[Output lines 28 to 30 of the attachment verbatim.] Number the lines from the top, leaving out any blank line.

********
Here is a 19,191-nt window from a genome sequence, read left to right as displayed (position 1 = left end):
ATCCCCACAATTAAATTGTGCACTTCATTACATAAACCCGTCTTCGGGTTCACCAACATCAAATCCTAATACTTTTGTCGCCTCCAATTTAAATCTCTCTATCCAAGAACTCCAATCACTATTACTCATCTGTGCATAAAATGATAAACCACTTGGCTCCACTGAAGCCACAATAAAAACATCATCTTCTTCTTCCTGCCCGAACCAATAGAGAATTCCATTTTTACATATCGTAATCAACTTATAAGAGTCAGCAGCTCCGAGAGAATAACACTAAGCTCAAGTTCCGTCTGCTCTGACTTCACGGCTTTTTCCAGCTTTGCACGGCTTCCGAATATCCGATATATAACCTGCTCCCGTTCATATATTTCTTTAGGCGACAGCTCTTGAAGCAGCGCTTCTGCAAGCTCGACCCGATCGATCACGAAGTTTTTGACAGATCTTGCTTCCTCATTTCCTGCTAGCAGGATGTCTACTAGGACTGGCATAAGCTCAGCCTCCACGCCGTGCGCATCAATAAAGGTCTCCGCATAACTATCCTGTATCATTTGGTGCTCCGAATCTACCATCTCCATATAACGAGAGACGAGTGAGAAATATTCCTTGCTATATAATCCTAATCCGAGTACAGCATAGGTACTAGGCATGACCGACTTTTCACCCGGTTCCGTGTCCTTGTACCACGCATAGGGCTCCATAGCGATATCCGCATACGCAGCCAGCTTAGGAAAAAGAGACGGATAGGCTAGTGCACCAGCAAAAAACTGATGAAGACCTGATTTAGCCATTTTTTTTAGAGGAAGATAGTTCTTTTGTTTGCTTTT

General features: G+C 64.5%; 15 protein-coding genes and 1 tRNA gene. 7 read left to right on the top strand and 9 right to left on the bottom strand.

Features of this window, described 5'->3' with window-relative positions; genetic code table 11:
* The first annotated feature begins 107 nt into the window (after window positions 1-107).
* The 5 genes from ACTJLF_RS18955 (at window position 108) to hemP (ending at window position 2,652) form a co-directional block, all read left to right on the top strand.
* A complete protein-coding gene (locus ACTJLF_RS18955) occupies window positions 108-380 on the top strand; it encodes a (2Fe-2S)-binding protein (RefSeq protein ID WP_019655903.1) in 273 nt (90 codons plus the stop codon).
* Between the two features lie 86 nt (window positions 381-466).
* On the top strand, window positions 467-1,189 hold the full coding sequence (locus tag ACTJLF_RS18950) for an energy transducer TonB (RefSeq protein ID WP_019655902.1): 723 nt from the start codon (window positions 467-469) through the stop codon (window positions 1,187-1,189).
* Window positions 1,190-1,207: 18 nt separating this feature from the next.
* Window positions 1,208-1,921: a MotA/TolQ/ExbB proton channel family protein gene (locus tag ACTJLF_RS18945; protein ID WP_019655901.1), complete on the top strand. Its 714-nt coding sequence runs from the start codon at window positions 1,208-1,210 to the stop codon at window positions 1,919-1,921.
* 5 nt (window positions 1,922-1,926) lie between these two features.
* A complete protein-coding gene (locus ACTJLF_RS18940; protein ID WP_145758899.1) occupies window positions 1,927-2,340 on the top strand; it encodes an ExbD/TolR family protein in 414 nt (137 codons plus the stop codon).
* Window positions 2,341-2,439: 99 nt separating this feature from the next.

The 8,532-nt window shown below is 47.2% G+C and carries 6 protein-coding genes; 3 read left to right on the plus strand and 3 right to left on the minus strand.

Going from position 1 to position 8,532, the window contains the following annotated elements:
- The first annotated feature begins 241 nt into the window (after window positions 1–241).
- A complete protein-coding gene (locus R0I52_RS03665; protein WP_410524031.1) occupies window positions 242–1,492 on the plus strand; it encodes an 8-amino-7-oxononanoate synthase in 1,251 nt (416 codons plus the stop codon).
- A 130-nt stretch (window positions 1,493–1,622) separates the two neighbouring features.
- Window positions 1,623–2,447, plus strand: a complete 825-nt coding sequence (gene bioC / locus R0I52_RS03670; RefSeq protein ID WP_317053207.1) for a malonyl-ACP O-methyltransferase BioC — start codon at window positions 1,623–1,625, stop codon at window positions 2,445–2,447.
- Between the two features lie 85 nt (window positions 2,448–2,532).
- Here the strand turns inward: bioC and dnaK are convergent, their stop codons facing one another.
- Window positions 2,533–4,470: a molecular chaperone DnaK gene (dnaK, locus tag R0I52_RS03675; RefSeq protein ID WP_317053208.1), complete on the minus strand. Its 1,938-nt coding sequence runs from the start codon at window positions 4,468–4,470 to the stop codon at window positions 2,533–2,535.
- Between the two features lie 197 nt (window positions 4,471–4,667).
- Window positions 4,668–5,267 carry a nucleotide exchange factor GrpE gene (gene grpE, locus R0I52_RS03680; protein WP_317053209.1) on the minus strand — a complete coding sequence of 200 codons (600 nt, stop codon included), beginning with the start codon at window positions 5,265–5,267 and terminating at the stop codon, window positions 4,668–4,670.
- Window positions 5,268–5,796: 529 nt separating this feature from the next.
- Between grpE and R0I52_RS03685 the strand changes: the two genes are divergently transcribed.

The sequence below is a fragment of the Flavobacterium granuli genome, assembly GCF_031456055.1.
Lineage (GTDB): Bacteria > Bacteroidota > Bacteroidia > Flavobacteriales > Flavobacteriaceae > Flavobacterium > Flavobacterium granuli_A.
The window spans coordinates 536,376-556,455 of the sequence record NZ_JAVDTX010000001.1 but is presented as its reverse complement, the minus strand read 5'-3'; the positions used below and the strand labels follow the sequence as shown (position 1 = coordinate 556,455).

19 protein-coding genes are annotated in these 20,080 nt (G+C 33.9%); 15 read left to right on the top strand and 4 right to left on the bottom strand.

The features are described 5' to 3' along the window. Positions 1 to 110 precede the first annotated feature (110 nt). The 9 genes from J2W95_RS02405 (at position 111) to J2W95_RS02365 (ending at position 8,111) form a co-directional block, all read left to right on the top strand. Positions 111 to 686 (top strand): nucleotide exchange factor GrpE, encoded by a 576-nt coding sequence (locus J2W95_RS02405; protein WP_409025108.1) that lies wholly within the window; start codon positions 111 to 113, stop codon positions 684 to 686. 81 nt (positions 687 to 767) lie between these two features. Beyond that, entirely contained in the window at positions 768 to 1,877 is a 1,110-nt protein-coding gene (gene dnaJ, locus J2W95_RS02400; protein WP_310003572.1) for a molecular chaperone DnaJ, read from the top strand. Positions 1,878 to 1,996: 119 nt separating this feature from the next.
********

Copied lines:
The sequence below is a fragment of the Flavobacterium granuli genome, assembly GCF_031456055.1.
Lineage (GTDB): Bacteria > Bacteroidota > Bacteroidia > Flavobacteriales > Flavobacteriaceae > Flavobacterium > Flavobacterium granuli_A.
The window spans coordinates 536,376-556,455 of the sequence record NZ_JAVDTX010000001.1 but is presented as its reverse complement, the minus strand read 5'-3'; the positions used below and the strand labels follow the sequence as shown (position 1 = coordinate 556,455).